depths studied represents a range of typical aggregate

easily be applied to other length/width ratios and other

normalized depths.

The vertical stress at depth below the corner of a

uniformly loaded rectangle of dimensions *L * *B *is es-

timated as (Fig. 1; Newmark 1935)

2

(1a)

σz =

4π *V *2 + *A *2 V 2

o

o

o

2 *A*oVo

for *A*o > *Z*

-1

tan

2

2

2

σz =

(1b)*

4π *V *2 + *A *2 V 2

o

o

o

-1 2 *A*oVo + πfor *A *< *Z*

tan

2

o

2

and

=

.

where

=

Thus *I*z , or the ratio of the vertical stress below the

applied uniform pressure

=

center of a rectangle at depth *Z *to the stress applied on

depth below the corner of the rectangle

the rectangle (*L * *B*) at the surface, is equal to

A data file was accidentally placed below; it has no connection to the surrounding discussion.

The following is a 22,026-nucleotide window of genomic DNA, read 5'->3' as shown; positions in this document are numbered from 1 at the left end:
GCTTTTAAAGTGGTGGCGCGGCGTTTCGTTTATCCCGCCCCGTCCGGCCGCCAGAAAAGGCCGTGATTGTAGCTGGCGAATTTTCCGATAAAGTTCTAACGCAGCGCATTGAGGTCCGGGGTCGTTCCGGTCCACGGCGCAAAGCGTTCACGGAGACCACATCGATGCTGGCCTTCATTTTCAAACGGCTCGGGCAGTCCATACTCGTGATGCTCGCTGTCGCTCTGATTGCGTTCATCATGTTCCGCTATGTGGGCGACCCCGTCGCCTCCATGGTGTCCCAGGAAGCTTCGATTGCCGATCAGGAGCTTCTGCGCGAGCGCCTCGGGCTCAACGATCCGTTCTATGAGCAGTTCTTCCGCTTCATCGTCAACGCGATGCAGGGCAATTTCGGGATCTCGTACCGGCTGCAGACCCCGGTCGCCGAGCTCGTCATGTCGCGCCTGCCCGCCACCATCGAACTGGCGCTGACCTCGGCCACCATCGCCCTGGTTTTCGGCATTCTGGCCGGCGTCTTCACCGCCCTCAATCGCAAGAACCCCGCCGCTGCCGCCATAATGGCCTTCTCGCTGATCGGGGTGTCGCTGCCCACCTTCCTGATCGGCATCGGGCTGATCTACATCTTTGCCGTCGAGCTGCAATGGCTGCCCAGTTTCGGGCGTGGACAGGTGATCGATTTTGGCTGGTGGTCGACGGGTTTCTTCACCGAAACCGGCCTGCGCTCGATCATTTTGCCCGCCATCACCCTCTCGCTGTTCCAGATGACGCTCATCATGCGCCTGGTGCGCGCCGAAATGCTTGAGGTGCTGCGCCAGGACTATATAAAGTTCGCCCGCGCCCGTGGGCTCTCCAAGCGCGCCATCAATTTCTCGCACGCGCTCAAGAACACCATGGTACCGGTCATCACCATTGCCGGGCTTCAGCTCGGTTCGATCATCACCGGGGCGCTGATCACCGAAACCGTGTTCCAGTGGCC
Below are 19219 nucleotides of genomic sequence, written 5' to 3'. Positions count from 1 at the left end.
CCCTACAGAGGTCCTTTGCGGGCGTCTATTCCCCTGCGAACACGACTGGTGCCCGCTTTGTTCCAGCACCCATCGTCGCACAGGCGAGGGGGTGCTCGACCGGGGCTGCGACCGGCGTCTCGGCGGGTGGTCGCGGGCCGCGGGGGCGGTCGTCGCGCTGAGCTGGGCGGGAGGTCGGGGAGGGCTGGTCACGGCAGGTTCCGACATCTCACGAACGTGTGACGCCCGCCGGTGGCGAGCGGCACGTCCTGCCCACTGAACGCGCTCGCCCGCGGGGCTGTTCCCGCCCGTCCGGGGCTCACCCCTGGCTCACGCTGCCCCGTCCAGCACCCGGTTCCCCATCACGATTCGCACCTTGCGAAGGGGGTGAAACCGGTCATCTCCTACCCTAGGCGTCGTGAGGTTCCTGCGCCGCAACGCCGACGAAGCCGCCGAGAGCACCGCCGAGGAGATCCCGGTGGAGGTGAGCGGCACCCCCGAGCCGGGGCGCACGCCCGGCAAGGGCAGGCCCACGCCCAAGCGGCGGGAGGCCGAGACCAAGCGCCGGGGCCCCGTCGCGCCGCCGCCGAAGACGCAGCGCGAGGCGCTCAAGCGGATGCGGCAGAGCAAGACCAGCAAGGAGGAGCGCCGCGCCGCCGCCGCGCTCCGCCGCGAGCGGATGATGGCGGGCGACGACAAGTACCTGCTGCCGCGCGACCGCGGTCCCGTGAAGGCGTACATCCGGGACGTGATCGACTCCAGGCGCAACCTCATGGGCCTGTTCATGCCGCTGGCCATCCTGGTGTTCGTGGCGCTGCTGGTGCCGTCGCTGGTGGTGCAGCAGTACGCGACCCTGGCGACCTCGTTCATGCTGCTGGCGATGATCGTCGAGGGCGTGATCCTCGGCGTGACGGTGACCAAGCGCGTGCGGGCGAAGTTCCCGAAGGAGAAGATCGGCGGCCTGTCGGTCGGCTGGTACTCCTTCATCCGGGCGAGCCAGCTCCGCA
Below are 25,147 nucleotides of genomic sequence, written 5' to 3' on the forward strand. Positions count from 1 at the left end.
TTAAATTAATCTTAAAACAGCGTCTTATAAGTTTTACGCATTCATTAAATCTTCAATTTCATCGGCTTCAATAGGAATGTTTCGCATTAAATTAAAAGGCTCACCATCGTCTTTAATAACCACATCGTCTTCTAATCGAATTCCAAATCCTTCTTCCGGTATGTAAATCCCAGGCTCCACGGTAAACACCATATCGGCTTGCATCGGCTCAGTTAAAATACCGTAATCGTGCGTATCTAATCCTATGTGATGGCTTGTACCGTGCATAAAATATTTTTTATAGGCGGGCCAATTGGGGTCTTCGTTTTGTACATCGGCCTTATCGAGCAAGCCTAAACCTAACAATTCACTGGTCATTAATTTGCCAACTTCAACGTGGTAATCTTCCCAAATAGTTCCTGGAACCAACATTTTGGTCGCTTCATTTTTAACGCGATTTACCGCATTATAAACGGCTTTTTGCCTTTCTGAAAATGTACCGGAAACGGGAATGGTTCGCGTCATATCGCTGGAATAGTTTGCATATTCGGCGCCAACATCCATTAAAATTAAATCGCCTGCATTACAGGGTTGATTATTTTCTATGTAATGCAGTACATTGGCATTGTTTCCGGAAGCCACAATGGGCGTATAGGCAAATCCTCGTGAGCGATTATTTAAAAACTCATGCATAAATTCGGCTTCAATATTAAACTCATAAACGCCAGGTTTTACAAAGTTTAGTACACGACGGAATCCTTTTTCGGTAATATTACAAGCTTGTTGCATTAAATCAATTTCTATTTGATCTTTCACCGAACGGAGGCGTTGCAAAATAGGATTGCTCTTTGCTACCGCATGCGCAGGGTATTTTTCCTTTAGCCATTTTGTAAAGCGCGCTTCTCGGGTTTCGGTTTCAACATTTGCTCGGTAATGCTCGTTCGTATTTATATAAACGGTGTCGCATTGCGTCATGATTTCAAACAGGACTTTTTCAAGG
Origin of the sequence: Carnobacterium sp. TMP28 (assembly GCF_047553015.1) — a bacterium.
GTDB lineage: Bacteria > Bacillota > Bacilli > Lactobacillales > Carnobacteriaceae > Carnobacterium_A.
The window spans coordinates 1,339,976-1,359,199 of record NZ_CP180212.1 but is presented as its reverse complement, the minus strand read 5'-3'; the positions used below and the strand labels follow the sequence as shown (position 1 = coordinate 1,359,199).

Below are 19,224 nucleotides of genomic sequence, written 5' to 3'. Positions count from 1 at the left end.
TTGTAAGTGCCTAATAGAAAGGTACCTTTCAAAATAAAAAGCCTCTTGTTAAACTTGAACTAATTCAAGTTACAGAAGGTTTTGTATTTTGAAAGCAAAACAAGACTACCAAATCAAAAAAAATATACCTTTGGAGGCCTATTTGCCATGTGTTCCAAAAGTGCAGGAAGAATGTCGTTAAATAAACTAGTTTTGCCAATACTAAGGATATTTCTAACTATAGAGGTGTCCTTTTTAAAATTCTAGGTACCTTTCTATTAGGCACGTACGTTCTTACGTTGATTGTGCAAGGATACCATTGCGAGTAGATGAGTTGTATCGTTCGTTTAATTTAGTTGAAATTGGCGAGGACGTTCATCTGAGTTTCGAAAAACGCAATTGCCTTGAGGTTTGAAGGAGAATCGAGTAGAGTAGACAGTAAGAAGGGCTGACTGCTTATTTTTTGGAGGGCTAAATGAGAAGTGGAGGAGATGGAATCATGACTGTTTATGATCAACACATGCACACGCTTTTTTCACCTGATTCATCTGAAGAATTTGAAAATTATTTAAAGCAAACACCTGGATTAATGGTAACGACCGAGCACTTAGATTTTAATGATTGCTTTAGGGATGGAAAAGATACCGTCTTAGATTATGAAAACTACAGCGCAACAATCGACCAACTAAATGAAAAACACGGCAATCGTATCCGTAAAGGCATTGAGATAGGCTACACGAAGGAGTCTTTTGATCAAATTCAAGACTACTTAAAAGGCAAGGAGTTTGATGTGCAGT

for which the vertical stress is desired

2

1 2 *AV * ⋅ *V *2 + 1 +

(2a)

π *V *2 + *A*2 * V *2

.

-1 2 *AV *

for *A *> *Z*

tan

2 - *A*2

Note that *V*o is the ratio of the radius vector from point

To obtain the stress below the center of the rectangle

at depth *Z*, I used superposition and divided the rect-

2

angle into four smaller rectangles, such that

(2b)

π *V *2 + *A*2 V 2

-1 2 *AV *

2

+ πfor *A *< *Z*

tan

and

.

2

and *A *and *V *are defined as follows:

The vertical stress at depth *Z *below the center of a

*This form of the equation is not published by Newmark

uniformly loaded circle of radius *r*, divided by the ap-

(1935), but it is required to avoid predicting tension (e.g.,

plied stress, is estimated as (Fig. 2; Newmark 1942)

Bowles 1988).